IBM is trimming more jobs a week after its top executive said the company had hired 70,000 people in the last year—without also specifying the number of employees laid off in that timeframe.
IBM (IBM) typically tightens its belt in its first fiscal quarter, so this was not entirely unexpected, but things did get more painful this time out for employees who opt for early retirement. Changes to the company’s severance program cut packages from six months to one month for participants, according to a ZDnet report.
On the “Watching IBM” Facebook page, former IBMer Lee Conrad, who tracks job actions at the company, characterized what’s happening this week as a “massive job cut,” although he also acknowledged it is unclear how many jobs were lost.
Anonymous postings to The Layoff.com appear to show that layoffs, aka “resource actions” in IBM parlance, are taking place broadly.
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Asked for comment, an IBM spokesman said the company is “aggressively transforming its business to lead in a new era of cognitive and cloud computing. This includes remixing skills to meet client requirements.”
He reiterated the 70,000-people-hired stat and added that the company now lists more than 25,000 open positions.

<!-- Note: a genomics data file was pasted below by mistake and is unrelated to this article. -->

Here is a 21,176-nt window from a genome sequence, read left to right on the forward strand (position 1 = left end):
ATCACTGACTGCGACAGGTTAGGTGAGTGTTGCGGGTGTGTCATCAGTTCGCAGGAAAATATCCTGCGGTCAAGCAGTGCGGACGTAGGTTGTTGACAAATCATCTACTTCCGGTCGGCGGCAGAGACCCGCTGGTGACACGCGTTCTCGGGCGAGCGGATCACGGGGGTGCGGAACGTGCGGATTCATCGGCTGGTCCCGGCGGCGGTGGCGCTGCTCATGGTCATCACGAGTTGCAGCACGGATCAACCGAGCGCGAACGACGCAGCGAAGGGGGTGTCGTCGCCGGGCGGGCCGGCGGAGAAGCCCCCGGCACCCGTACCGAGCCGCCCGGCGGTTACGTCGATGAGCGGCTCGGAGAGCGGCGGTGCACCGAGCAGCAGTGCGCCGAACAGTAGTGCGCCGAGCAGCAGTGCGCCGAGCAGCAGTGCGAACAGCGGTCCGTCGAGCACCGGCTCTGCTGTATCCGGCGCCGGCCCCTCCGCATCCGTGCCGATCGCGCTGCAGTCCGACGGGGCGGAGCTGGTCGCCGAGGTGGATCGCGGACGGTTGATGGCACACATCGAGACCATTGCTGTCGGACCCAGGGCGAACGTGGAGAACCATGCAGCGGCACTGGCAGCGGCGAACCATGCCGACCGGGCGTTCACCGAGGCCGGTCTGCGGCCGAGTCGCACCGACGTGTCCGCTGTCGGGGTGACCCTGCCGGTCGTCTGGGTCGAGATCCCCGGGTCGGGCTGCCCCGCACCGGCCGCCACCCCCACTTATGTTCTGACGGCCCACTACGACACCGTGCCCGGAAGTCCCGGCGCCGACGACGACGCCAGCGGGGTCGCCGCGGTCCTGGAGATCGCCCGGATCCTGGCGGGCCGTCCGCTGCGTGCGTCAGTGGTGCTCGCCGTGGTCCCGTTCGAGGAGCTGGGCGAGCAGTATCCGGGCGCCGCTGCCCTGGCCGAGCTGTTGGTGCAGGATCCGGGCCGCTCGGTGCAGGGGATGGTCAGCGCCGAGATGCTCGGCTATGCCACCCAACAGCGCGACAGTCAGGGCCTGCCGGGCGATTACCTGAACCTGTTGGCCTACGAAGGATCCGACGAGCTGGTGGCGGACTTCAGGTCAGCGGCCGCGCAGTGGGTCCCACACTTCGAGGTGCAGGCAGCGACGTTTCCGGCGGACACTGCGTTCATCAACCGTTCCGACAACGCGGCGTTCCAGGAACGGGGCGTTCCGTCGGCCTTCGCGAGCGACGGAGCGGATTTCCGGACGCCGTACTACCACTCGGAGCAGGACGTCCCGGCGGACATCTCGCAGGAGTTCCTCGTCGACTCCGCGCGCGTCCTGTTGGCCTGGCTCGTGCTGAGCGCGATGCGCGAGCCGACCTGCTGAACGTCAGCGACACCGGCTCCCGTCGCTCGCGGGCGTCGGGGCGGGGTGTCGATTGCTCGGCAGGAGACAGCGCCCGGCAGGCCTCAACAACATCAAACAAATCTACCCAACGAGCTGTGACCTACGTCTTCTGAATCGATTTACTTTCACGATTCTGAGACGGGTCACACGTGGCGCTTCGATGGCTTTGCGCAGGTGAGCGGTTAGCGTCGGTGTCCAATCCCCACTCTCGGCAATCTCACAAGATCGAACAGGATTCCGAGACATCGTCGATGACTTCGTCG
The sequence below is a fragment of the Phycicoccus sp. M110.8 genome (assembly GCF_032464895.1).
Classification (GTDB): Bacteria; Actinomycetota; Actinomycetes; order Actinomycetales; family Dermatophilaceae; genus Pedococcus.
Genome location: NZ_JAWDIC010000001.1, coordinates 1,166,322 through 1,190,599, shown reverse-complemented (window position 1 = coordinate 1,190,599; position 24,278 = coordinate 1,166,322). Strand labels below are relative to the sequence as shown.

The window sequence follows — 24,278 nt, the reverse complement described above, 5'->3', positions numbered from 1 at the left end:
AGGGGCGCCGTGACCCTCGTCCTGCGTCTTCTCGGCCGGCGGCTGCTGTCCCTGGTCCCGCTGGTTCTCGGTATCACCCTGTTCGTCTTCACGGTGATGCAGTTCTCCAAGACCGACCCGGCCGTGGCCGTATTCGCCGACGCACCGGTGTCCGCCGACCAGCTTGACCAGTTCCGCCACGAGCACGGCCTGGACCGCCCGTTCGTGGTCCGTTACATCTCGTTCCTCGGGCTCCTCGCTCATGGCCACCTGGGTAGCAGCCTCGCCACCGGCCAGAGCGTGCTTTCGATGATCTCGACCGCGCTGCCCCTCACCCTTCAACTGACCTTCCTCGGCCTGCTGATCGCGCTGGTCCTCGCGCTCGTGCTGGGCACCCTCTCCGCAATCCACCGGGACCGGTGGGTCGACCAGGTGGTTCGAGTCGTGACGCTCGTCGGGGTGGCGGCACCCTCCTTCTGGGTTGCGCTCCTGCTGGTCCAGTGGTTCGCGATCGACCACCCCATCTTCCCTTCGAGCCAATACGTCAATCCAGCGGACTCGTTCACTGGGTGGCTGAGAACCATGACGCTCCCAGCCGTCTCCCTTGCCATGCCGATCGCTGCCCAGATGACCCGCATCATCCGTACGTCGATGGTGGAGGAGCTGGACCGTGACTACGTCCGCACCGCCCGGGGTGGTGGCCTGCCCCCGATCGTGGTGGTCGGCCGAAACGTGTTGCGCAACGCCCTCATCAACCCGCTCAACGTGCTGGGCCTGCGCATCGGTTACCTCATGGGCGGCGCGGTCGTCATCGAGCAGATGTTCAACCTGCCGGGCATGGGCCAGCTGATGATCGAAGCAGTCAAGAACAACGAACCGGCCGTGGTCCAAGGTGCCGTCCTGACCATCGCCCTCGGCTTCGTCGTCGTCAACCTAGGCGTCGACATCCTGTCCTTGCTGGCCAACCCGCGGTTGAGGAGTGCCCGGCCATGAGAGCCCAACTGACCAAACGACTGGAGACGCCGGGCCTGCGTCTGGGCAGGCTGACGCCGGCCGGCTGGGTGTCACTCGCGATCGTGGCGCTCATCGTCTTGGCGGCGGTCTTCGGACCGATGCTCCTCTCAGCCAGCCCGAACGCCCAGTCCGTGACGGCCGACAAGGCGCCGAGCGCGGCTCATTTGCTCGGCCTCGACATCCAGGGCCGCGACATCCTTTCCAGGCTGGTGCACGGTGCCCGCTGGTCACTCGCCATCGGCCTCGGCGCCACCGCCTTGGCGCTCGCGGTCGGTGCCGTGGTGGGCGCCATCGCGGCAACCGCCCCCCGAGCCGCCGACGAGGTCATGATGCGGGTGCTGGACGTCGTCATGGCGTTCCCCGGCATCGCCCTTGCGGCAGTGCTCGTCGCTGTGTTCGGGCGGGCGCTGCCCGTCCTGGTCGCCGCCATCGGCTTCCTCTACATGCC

This is not IBM’s first rodeo. It cut jobs—also in the name of rebalancing—just over a year ago.
IBM has been selling off non-core businesses for years now, and has doubled down on the aforementioned “cognitive and cloud computing” mantra of late. It’s also been buying up startups and big companies alike to jump start demand for its Watson cognitive computing business.
Last week, it inked an alliance with VMware (VMW) that may help companies move their traditional business applications to the IBM SoftLayer cloud (or enable those applications to work across SoftLayer and on-premises data centers).
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But that deal aside, the jury is still out, however, on how effective these efforts have been in offsetting declines in IBM’s traditional businesses especially as Amazon (AMZN) Web Services and Microsoft (MSFT) Azure woo big businesses, including key IBM customers, with rentable computing, storage, and networking capabilities from their respective clouds.